9. Details make a difference – we notice little things like beer mats and coat hooks. They don’t cost much, but they’re extremely convenient.

10. No such thing as too much product information – some pubs have small glasses of each beer in front of the pump so you can see what colour it is before your order. Others have ‘point of sale’ material from the brewery at hand so you can read about the beer. Chalkboards, inside and outside the pub, are great ways of explaining and selling what’s on offer. Having said that…

11. Tidy signage, tidy pubyou don’t have to design your own font, but take a little time to make sure your chalkboards are neat, consistent and fresh-looking. At the same time…

12. Avoid corporate – unless a pubco or brewery insists otherwise, try to minimise the amount of branded or off-the-shelf bumph on display. Menus printed at home on A4 usually look ten times better than wipe-clean, glossy ones, covered in stock photography.

13. Do what you can with the bogs — you might not have the cash to completely renovate and, yes, customers, especially blokes, can behave like animals, but, as a bare minimum, have soap and water.

If your reaction to this is a bitterly sarcastic ‘Aw yeah, I hadn’t fought of dat!’, then we might well quite like your pub.

18 thoughts on “Give Your Pub a Makeover”

  1. Does the Royal Oak have net curtains? If so, I can’t say it’s an essential part of the appeal.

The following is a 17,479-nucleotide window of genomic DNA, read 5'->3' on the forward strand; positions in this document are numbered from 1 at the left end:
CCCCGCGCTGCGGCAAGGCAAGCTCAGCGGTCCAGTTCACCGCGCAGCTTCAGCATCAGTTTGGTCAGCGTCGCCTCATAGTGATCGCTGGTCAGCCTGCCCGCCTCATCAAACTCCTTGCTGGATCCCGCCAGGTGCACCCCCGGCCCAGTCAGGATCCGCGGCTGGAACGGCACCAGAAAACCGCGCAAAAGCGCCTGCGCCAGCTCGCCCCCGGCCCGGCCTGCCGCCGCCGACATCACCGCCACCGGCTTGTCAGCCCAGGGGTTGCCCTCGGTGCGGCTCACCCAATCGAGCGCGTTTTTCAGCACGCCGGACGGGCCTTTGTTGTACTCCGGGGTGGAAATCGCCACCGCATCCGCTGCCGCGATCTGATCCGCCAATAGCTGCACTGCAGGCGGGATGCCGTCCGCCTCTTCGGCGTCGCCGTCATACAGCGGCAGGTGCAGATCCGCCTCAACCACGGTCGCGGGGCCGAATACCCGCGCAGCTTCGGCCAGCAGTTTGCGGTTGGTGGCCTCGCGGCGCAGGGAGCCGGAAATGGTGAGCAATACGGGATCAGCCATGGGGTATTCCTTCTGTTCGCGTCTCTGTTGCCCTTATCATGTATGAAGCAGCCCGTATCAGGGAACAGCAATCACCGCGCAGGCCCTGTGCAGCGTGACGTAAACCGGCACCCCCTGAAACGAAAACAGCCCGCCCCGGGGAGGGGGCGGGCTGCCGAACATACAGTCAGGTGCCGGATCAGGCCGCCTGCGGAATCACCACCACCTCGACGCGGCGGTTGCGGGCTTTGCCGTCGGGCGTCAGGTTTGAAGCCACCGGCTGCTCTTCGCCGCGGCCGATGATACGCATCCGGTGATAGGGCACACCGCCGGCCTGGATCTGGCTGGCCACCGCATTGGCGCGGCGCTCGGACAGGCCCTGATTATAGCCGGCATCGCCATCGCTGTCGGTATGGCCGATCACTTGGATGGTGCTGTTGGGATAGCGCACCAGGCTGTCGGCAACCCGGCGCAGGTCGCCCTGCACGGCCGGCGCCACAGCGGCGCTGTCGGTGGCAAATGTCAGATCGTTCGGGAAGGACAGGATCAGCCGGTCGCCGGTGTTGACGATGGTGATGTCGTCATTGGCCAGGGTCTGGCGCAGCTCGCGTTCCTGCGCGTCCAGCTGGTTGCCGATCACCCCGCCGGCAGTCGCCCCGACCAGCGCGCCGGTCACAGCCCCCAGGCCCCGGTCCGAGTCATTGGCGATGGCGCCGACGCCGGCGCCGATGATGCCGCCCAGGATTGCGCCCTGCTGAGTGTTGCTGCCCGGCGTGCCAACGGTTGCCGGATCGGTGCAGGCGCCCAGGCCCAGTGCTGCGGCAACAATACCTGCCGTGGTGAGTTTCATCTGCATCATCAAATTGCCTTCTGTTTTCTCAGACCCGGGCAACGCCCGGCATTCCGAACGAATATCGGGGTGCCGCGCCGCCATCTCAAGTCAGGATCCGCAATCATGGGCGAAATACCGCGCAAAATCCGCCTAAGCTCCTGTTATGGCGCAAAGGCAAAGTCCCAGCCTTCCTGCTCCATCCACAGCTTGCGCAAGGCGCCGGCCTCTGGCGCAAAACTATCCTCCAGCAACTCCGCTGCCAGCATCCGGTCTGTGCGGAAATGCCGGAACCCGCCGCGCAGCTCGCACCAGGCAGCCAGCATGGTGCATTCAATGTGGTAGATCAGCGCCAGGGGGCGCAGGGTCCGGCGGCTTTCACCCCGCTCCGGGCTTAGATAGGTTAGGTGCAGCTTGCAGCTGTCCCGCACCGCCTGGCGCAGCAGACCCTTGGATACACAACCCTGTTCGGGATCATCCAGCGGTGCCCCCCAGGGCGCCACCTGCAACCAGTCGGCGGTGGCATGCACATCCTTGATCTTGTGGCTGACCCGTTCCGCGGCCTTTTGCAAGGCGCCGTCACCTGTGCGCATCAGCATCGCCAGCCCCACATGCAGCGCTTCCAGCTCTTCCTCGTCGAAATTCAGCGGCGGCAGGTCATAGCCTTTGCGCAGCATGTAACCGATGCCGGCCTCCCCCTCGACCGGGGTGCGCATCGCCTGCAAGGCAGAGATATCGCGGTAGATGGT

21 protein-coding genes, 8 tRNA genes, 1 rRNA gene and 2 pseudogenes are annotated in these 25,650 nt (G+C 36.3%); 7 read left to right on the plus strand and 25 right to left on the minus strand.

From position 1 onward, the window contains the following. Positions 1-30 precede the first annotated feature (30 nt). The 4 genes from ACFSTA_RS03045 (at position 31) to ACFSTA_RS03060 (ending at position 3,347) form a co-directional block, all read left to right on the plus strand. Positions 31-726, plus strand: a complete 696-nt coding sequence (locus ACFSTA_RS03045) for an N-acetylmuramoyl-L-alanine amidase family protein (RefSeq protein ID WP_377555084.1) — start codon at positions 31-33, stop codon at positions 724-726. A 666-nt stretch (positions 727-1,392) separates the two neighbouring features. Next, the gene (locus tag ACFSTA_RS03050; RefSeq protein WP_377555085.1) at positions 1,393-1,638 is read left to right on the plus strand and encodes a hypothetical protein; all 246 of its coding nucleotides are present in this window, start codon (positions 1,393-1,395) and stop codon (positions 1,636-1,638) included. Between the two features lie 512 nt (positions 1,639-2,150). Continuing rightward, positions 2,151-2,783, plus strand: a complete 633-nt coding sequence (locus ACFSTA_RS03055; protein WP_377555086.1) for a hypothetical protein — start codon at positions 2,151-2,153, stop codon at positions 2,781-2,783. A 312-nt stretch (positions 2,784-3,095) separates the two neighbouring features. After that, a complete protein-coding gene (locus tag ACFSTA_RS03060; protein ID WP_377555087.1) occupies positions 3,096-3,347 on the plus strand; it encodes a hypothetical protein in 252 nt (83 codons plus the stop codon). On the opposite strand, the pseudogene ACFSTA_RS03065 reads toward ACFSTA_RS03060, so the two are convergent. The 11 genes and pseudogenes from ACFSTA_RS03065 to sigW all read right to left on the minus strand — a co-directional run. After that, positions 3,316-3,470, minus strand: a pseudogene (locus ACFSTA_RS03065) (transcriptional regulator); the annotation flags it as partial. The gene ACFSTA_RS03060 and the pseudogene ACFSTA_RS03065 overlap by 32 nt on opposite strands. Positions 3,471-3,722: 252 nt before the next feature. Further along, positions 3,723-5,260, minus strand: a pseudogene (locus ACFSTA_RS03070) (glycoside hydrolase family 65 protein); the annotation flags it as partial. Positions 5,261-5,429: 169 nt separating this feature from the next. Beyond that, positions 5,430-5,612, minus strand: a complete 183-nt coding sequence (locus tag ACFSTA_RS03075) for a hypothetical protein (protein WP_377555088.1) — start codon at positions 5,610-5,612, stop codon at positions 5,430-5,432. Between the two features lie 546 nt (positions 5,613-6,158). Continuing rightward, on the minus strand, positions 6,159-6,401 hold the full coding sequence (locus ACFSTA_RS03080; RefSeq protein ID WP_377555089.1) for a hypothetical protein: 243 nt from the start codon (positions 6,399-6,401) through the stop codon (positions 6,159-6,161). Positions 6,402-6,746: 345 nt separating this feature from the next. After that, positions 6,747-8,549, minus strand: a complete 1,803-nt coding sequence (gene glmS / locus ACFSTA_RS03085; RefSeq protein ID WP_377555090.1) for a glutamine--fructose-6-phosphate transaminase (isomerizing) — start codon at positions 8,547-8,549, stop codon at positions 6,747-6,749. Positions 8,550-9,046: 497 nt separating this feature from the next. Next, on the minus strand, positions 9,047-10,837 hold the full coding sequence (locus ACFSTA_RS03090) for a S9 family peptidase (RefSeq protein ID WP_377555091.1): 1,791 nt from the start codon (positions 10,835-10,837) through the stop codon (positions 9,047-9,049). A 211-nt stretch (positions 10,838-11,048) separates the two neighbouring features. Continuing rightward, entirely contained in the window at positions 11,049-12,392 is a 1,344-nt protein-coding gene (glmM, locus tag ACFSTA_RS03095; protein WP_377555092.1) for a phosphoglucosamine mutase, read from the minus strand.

2. Another one is, if you serve food and are in a location where there are potential customers walking past the door, to display your menu outside the door. It’s no good just saying “wide selection of freshly-prepared food”.

    We don’t tend to get net curtains up here too much, but personally I prefer frosted glass to clear windows, for urban pubs at least. Sometimes you feel like you’re sitting in a goldfish bowl with people gawping in from the street.

    Too many blackboards give the impression of having been written by someone who’s been on a blackboard-writing course, and it’s a bad sign if they don’t change for weeks on end.

  3. Number 9. Coat hooks. I agree 100%. Absolutely the cheapest and best-value upgrade a pub can have. Put them all along the front of the bar, under every table, and on any available vertical flat surface.

    After spending much time in Czech pubs, I am utterly gobsmacked back here in the UK that there’s so often nowhere to hang a coat/handbag, for the sake of a 50p coat hook, and my girlfriend just loves finding that her bag was sitting in a lake of beer (see beer mats!) because she couldn’t hang it under the table.